From WikiLectures

Right scapula

The scapula (shoulder bone, shoulder blade, wing bone) is a flat bone, triangular in shape. It is placed on a posterolateral aspect of the thoracic cage, ranging from the level of the second rib to the level of the seventh rib.

Scapula connects with the humerus (upper arm bone) in the glenohumeral (shoulder) joint and the clavicula (collar bone) in the acromioclavicular joint. There is no direct connection between the thoracic cage and scapula. It is held in place thanks to the surrounding muscles.

The name scapula comes from early Roman times, meaning a small shovel.

Functions[edit | edit source]

The scapula is the origin and instertion of various muscles

The scapula protects the thoracic cavity form the dorsal side

Moving the upper limb[edit | edit source]

As is, the humerus can only move 90° upwards, into the horizontal plane. Moving any more, the humerus' head would collide with the coracoid process of the scapula. To move the upper limb above the horizontal plane, the coracoacromial ligament (fornix humeri) needs to be engaged.

The scapula and humerus move in a 1:2 ratio. When the upper limb is abducted 180°, 60° of those 180 occur by rotation of the scapula and 120° by movement of the humerus itself.

Borders[edit | edit source]

The three borders of the scapula are:

Margo medialis
Medial border, parallel to the longitudinal axis of the spine
Margo lateralis
Lateral, or axillary border
Margo superior
Superior border

Angles[edit | edit source]

Borders of the scapula connect in three angles:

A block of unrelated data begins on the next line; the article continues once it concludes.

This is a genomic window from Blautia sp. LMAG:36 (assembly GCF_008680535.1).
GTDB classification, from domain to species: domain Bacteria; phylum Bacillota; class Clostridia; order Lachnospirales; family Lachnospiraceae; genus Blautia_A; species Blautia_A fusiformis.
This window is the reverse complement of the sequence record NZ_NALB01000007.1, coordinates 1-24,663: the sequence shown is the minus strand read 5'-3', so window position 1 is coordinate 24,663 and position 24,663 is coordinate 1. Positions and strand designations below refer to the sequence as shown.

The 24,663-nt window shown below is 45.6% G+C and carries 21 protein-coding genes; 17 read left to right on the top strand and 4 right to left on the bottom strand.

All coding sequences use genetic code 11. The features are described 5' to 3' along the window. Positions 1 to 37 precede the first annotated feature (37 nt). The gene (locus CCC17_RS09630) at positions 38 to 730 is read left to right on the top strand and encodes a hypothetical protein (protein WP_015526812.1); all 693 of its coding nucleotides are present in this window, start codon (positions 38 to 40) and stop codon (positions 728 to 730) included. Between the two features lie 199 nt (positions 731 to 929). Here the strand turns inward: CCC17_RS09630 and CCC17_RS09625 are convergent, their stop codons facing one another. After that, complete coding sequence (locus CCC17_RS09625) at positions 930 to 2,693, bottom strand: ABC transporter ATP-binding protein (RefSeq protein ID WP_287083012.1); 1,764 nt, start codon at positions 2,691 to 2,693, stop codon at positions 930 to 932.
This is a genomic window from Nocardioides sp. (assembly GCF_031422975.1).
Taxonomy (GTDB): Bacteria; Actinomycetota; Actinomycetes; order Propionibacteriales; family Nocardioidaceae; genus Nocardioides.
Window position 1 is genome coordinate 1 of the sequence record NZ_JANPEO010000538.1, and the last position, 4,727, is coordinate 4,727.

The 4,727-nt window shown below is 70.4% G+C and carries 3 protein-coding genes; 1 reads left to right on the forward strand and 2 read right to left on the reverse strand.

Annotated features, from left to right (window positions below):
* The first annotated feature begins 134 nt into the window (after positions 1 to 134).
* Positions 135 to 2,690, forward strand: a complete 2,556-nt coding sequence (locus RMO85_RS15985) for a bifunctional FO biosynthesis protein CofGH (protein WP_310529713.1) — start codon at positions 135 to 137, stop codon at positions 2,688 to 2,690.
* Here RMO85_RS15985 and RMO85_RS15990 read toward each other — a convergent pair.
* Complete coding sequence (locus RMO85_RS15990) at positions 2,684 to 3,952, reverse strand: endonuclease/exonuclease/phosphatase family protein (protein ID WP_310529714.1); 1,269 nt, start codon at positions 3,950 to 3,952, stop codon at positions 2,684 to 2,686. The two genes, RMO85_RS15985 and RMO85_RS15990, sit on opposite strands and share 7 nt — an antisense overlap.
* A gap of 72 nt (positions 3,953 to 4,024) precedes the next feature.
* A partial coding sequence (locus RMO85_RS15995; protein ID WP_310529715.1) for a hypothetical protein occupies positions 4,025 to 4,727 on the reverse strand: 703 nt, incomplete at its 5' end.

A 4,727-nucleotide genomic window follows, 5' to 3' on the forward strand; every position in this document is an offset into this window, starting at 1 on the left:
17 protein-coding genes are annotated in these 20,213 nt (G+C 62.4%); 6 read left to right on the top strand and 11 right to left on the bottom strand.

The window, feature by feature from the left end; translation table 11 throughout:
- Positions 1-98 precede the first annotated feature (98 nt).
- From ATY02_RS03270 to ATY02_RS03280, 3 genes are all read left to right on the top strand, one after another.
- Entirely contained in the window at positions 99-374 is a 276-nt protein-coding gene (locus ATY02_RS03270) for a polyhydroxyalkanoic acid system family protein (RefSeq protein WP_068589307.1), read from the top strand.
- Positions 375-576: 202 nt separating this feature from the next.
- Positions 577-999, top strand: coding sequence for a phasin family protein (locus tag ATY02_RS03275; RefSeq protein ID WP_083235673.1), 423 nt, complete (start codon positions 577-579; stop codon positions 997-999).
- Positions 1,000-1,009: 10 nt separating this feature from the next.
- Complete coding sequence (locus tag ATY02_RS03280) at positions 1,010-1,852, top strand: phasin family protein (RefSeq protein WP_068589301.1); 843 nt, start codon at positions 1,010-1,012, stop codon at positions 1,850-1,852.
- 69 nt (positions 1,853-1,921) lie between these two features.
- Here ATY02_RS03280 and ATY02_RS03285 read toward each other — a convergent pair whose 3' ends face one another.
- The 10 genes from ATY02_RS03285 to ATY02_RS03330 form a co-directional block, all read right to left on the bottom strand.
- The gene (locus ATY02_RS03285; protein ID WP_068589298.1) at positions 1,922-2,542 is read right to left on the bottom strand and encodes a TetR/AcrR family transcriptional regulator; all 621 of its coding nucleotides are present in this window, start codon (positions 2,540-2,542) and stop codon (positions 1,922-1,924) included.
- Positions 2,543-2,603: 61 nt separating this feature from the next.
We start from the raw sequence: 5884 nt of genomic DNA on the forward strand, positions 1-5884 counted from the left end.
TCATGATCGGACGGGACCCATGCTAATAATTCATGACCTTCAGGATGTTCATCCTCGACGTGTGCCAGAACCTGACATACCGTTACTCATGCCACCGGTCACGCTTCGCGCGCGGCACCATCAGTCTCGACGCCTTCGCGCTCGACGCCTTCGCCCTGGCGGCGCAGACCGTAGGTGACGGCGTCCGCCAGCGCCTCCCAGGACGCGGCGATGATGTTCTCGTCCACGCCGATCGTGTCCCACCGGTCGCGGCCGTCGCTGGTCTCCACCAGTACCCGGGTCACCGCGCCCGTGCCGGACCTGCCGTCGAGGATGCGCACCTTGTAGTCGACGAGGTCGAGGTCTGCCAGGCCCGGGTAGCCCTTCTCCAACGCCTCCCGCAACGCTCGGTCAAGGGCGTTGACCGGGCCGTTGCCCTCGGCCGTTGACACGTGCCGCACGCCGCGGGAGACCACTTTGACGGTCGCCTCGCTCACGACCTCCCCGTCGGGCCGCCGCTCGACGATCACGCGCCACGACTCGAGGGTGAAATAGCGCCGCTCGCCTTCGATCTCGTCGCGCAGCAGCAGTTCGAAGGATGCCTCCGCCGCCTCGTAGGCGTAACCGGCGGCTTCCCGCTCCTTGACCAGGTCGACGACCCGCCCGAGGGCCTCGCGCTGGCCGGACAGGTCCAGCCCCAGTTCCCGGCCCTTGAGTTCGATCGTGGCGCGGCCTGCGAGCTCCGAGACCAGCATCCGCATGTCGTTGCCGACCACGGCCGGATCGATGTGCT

Angulus superior
Superior and medial border
Angulus inferior
Medial and lateral border
Angulus lateralis
Lateral and superior border

Surfaces[edit | edit source]

Dorsal surface[edit | edit source]

The back of the scapula is divided into two unequal parts by the spine of the scapula . The spine ends in a process called the acromion. The acromion forms the cavity of the glenohumeral joint.

The portion of the dorsal surface above the spine is called the supraspinous fossa. M. supraspinatus originates there.

The portion of the dorsal surface below the spine is called the infraspinous fossa. It is much larger than the supraspionous fossa. M. infraspinatus originates there.

Both muscles are parts of the rotator cuff, rotating the humerus and providing stability for the glenohumeral joint.

The coracoid process originates from the superior border.

Left scapula from the back side, numbered
  1. Lateral angle
  2. Acromion
  3. Coracoid process
  4. Spine
  5. Supraspinous fossa
  6. Infraspinous fossa
  7. Medial border
  8. Lateral border

Ventral surface[edit | edit source]

The front of the scapula has a concavity called the subscapular fossa. M. subscapularis originates in the fossa.

Left scapula from the front side, numbered
  1. Glenoid cavity
  2. Acromion
  3. Coracoid process
  4. Infraglenoid tubercle
  5. Superior angle
  6. Subscapular fossa
  7. Inferior angle

Lateral surface[edit | edit source]

Left scapula from the lateral side

The glenoid cavity can be found at the lateral angle. The acromion and the coracoid process make its top border.

Above and below the cavity, two tubercles serve as origins of muscles:

Supraglenoid tubercle
Origin of the long head of m. biceps brachii
Infraglenoid tubercle
Origin of the long head of m. triceps brachii

References[edit | edit source]

Scapula. Scapula [online]. [cit. 2019-11-09]. Dostupné z:

Scapula. In: Wikipedia: the free encyclopedia [online]. San Francisco (CA): Wikimedia Foundation, 2019 [cit. 2019-11-09]. Dostupné z:

HUDÁK, Radovan a David KACHLÍK. Memorix anatomie. 4. vydání. Praha: Triton, 2017. ISBN 978-80-7553-420-0.

ČIHÁK, Radomír. Anatomie. Třetí, upravené a doplněné vydání. Praha: Grada, 2016. ISBN 978-80-247-3817-8.